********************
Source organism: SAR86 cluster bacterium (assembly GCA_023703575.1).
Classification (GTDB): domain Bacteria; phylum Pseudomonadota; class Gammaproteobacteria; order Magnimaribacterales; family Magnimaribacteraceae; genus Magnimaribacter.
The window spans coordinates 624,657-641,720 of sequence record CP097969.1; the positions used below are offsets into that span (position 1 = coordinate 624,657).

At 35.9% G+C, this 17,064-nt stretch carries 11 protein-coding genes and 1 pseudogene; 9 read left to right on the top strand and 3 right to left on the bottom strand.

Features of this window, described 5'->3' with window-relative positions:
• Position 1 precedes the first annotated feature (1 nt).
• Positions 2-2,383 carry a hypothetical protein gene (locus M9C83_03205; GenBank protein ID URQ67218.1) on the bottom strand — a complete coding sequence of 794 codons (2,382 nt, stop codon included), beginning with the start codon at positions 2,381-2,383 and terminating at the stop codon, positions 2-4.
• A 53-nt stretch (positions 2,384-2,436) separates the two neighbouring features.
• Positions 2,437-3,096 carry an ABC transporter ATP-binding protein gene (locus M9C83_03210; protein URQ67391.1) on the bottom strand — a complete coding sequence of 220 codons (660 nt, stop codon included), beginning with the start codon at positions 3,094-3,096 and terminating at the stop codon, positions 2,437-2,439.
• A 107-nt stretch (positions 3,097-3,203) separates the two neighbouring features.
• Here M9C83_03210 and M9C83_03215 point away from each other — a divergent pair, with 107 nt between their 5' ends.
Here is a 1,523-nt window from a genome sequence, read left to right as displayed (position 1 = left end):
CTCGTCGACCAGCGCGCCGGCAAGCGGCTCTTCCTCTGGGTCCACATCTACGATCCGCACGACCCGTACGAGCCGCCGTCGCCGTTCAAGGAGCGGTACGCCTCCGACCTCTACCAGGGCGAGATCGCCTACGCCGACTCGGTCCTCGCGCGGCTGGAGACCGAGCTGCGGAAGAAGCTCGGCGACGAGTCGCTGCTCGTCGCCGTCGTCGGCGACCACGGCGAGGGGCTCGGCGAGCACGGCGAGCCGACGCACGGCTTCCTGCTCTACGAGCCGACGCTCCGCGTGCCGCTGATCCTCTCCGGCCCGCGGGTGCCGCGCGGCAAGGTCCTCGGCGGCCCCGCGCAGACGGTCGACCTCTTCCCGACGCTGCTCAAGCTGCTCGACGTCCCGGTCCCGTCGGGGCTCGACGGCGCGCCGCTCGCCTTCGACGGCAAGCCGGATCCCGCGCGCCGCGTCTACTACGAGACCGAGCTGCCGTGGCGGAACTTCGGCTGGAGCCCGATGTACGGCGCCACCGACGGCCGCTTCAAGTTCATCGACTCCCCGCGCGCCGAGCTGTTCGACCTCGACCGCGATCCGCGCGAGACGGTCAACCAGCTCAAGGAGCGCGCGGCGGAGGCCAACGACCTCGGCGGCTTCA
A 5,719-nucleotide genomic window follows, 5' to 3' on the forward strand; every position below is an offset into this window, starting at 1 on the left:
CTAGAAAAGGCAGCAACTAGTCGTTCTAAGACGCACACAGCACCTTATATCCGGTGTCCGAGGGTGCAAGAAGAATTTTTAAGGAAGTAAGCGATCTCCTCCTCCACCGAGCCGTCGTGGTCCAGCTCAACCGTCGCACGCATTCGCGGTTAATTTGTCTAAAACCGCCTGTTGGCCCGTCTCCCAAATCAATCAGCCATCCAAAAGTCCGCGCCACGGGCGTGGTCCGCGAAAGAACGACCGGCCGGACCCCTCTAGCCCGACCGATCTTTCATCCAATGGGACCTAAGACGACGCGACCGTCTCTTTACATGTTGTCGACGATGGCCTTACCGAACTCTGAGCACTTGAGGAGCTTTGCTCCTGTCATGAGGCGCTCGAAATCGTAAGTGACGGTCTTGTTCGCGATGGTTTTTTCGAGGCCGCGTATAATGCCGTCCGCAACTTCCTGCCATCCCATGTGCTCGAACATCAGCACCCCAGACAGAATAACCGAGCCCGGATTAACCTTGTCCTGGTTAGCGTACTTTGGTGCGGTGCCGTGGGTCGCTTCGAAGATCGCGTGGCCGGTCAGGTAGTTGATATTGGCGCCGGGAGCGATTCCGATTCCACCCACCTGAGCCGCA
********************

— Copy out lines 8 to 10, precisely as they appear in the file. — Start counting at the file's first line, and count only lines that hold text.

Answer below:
• A 53-nt stretch (positions 2,384-2,436) separates the two neighbouring features.
• Positions 2,437-3,096 carry an ABC transporter ATP-binding protein gene (locus M9C83_03210; protein URQ67391.1) on the bottom strand — a complete coding sequence of 220 codons (660 nt, stop codon included), beginning with the start codon at positions 3,094-3,096 and terminating at the stop codon, positions 2,437-2,439.
• A 107-nt stretch (positions 3,097-3,203) separates the two neighbouring features.